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Strive to be first and avoid being last: An experiment on relative performance incentives

  • Lindner, Florian
  • Dutcher, E. Glenn
  • Balafoutas, Loukas
  • Ryvkin, Dmitry
  • Sutter, Matthias

Managers often use tournament incentive schemes which motivate workers to compete for the top, compete to avoid the bottom, or both. In this paper we test the effectiveness and efficiency of these incentive schemes. To do so, we utilize optimal contracts in a principal-agent setting, using a Lazear-Rosen type model that predicts equal effort and efficiency levels for three tournament incentive schemes: reward tournaments, punishment tournaments, and tournaments combining reward and punishment. We test the model s predictions in a laboratory experiment and find that the combination of reward and punishment produces the highest effort from agents, especially in contests of a relatively larger size. Punishment is shown to be more effective and, in larger contests, more efficient than rewards, and it is also the mechanism with the lowest variance of effort. Finally, we show that behavior in all mechanisms is consistent with a model of basic directional and reinforcement learning.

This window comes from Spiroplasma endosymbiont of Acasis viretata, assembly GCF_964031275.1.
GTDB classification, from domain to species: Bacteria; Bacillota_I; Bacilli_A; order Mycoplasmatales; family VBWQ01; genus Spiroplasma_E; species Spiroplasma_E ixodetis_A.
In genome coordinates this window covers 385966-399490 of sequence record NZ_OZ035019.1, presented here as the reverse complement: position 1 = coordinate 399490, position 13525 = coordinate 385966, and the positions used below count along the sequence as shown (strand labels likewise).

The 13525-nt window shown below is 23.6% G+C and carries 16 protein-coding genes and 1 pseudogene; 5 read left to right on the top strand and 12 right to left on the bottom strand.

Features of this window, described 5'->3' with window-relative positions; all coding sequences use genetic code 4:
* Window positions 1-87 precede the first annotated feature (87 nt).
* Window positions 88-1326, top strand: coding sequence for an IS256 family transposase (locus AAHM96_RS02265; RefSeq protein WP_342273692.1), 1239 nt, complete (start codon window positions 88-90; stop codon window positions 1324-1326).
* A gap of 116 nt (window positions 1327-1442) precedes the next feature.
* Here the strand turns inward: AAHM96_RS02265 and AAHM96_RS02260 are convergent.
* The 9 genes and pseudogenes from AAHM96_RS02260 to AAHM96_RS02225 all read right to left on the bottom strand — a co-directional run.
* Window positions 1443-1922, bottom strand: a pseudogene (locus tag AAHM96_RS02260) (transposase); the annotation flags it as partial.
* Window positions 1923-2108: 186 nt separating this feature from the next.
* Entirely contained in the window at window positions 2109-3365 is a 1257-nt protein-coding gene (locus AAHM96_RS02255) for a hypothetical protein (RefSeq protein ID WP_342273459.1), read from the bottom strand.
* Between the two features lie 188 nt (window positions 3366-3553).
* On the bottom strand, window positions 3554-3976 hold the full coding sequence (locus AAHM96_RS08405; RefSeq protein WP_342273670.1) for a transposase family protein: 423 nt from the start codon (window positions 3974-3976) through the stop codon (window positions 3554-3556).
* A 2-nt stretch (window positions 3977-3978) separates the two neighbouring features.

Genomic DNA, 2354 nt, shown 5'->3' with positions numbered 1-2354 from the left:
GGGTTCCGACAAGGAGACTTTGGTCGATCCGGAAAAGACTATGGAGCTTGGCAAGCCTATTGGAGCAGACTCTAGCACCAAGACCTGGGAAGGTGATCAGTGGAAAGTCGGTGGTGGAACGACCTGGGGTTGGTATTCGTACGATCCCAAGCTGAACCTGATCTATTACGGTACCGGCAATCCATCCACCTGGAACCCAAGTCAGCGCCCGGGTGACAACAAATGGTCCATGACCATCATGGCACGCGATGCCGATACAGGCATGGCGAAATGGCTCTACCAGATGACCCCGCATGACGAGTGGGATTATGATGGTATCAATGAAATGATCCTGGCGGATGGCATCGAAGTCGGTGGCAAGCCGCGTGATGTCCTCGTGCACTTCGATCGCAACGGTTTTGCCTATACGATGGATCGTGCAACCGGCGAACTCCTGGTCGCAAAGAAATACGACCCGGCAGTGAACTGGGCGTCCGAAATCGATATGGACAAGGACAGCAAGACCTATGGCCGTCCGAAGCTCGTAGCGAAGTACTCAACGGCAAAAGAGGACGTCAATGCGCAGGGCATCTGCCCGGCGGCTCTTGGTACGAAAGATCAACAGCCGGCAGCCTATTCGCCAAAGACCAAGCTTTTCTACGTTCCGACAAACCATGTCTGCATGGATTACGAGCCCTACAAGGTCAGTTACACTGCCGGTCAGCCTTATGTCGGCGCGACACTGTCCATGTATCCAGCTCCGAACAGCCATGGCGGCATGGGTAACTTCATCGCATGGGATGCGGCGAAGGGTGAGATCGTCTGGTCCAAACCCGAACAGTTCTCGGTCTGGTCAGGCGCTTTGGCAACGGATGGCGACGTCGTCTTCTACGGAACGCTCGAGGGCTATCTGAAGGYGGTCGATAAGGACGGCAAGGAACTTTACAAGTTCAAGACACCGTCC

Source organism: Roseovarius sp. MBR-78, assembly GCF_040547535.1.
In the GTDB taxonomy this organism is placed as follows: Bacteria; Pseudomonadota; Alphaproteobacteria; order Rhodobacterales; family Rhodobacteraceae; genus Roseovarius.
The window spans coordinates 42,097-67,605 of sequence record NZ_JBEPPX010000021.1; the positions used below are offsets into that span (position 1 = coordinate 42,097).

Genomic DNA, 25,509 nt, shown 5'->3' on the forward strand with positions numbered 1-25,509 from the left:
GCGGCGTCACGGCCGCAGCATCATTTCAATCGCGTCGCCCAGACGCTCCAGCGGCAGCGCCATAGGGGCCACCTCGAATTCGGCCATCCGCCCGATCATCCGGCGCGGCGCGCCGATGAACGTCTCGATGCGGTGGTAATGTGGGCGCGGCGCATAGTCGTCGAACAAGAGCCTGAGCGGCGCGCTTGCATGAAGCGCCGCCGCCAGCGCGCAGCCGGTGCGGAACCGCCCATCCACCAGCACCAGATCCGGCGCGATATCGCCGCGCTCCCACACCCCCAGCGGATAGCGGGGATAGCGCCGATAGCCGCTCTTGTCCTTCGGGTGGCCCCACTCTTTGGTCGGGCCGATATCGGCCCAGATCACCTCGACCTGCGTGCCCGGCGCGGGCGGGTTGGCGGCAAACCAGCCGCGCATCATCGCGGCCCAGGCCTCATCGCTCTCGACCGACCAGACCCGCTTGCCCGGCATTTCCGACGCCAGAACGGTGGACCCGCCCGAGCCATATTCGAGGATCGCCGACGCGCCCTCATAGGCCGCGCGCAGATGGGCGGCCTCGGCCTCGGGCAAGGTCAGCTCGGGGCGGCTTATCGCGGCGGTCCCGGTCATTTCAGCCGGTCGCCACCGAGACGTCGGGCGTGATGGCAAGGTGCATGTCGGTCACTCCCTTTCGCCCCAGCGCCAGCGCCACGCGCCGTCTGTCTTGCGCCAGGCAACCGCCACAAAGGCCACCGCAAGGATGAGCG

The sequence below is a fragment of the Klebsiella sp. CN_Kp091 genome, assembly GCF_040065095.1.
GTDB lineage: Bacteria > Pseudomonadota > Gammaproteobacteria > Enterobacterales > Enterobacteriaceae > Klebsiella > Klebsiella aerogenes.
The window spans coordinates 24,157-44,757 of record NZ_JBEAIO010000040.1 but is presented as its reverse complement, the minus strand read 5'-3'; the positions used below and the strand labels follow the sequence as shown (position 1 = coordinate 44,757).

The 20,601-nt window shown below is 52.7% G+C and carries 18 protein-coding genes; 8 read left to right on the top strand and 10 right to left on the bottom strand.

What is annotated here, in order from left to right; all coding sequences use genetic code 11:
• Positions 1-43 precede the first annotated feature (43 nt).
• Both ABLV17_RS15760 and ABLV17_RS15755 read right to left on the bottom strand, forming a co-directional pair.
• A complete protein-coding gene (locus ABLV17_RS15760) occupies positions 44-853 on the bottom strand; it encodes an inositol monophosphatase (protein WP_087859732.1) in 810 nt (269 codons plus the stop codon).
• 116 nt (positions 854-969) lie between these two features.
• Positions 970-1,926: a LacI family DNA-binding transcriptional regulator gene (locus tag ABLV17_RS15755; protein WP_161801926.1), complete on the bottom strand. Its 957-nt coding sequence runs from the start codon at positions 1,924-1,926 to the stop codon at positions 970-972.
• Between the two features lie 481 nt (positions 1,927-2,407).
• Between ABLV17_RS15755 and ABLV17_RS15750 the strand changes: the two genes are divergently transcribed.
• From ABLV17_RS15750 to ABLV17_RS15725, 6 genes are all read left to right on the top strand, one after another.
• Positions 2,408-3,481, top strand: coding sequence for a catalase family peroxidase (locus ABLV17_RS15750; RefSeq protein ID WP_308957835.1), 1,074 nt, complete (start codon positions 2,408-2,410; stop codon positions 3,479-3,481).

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Paper provided by Verein für Socialpolitik / German Economic Association in its series Annual Conference 2013 (Duesseldorf): Competition Policy and Regulation in a Global Economic Order with number 79885.

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Date of creation: 2013
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Handle: RePEc:zbw:vfsc13:79885
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